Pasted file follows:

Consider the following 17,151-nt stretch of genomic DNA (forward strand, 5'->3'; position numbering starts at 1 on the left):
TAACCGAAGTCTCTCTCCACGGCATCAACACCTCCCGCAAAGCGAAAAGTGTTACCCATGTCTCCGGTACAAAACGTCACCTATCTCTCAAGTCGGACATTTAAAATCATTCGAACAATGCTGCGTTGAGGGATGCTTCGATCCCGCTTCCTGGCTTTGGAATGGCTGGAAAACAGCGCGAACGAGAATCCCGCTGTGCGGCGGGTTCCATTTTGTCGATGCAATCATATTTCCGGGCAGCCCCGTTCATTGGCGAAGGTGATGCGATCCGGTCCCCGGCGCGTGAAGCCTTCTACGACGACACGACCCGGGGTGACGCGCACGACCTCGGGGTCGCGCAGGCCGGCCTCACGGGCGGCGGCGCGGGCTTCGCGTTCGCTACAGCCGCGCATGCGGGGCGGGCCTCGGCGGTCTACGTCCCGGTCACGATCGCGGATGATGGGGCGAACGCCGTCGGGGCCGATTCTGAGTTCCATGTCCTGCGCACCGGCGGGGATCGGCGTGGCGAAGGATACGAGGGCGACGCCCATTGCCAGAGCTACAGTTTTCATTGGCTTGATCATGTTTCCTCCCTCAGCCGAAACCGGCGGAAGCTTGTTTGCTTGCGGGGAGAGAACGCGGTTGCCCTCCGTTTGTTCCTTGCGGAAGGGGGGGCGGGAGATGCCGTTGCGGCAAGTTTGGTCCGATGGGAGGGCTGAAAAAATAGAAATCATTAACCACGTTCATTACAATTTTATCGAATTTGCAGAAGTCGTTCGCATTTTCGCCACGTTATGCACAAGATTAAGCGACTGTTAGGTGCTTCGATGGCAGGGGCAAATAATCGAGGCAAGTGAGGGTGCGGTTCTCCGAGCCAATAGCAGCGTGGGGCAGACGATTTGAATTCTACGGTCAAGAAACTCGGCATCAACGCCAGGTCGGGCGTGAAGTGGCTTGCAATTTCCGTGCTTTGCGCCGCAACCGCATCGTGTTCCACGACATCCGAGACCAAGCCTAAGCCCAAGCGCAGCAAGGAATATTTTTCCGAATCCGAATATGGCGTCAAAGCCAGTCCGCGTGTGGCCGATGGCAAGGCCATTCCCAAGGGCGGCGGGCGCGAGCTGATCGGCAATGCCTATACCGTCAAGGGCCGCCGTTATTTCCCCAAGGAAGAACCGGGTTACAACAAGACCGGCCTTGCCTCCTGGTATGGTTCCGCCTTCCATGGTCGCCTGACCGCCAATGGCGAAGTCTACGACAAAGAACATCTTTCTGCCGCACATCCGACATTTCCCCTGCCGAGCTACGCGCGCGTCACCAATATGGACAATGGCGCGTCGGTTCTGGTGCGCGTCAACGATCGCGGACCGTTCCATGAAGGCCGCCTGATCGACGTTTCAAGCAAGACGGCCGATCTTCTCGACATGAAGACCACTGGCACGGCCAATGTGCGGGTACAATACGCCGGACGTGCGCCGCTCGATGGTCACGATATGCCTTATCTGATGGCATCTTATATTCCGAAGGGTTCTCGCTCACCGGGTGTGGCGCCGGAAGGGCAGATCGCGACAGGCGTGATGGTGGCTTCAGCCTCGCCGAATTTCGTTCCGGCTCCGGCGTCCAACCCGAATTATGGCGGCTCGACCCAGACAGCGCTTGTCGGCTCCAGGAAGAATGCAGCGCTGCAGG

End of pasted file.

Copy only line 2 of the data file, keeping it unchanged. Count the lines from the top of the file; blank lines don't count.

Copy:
TAACCGAAGTCTCTCTCCACGGCATCAACACCTCCCGCAAAGCGAAAAGTGTTACCCATGTCTCCGGTACAAAACGTCACCTATCTCTCAAGTCGGACATTTAAAATCATTCGAACAATGCTGCGTTGAGGGATGCTTCGATCCCGCTTCCTGGCTTTGGAATGGCTGGAAAACAGCGCGAACGAGAATCCCGCTGTGCGGCGGGTTCCATTTTGTCGATGCAATCATATTTCCGGGCAGCCCCGTTCATTGGCGAAGGTGATGCGATCCGGTCCCCGGCGCGTGAAGCCTTCTACGACGACACGACCCGGGGTGACGCGCACGACCTCGGGGTCGCGCAGGCCGGCCTCACGGGCGGCGGCGCGGGCTTCGCGTTCGCTACAGCCGCGCATGCGGGGCGGGCCTCGGCGGTCTACGTCCCGGTCACGATCGCGGATGATGGGGCGAACGCCGTCGGGGCCGATTCTGAGTTCCATGTCCTGCGCACCGGCGGGGATCGGCGTGGCGAAGGATACGAGGGCGACGCCCATTGCCAGAGCTACAGTTTTCATTGGCTTGATCATGTTTCCTCCCTCAGCCGAAACCGGCGGAAGCTTGTTTGCTTGCGGGGAGAGAACGCGGTTGCCCTCCGTTTGTTCCTTGCGGAAGGGGGGGCGGGAGATGCCGTTGCGGCAAGTTTGGTCCGATGGGAGGGCTGAAAAAATAGAAATCATTAACCACGTTCATTACAATTTTATCGAATTTGCAGAAGTCGTTCGCATTTTCGCCACGTTATGCACAAGATTAAGCGACTGTTAGGTGCTTCGATGGCAGGGGCAAATAATCGAGGCAAGTGAGGGTGCGGTTCTCCGAGCCAATAGCAGCGTGGGGCAGACGATTTGAATTCTACGGTCAAGAAACTCGGCATCAACGCCAGGTCGGGCGTGAAGTGGCTTGCAATTTCCGTGCTTTGCGCCGCAACCGCATCGTGTTCCACGACATCCGAGACCAAGCCTAAGCCCAAGCGCAGCAAGGAATATTTTTCCGAATCCGAATATGGCGTCAAAGCCAGTCCGCGTGTGGCCGATGGCAAGGCCATTCCCAAGGGCGGCGGGCGCGAGCTGATCGGCAATGCCTATACCGTCAAGGGCCGCCGTTATTTCCCCAAGGAAGAACCGGGTTACAACAAGACCGGCCTTGCCTCCTGGTATGGTTCCGCCTTCCATGGTCGCCTGACCGCCAATGGCGAAGTCTACGACAAAGAACATCTTTCTGCCGCACATCCGACATTTCCCCTGCCGAGCTACGCGCGCGTCACCAATATGGACAATGGCGCGTCGGTTCTGGTGCGCGTCAACGATCGCGGACCGTTCCATGAAGGCCGCCTGATCGACGTTTCAAGCAAGACGGCCGATCTTCTCGACATGAAGACCACTGGCACGGCCAATGTGCGGGTACAATACGCCGGACGTGCGCCGCTCGATGGTCACGATATGCCTTATCTGATGGCATCTTATATTCCGAAGGGTTCTCGCTCACCGGGTGTGGCGCCGGAAGGGCAGATCGCGACAGGCGTGATGGTGGCTTCAGCCTCGCCGAATTTCGTTCCGGCTCCGGCGTCCAACCCGAATTATGGCGGCTCGACCCAGACAGCGCTTGTCGGCTCCAGGAAGAATGCAGCGCTGCAGG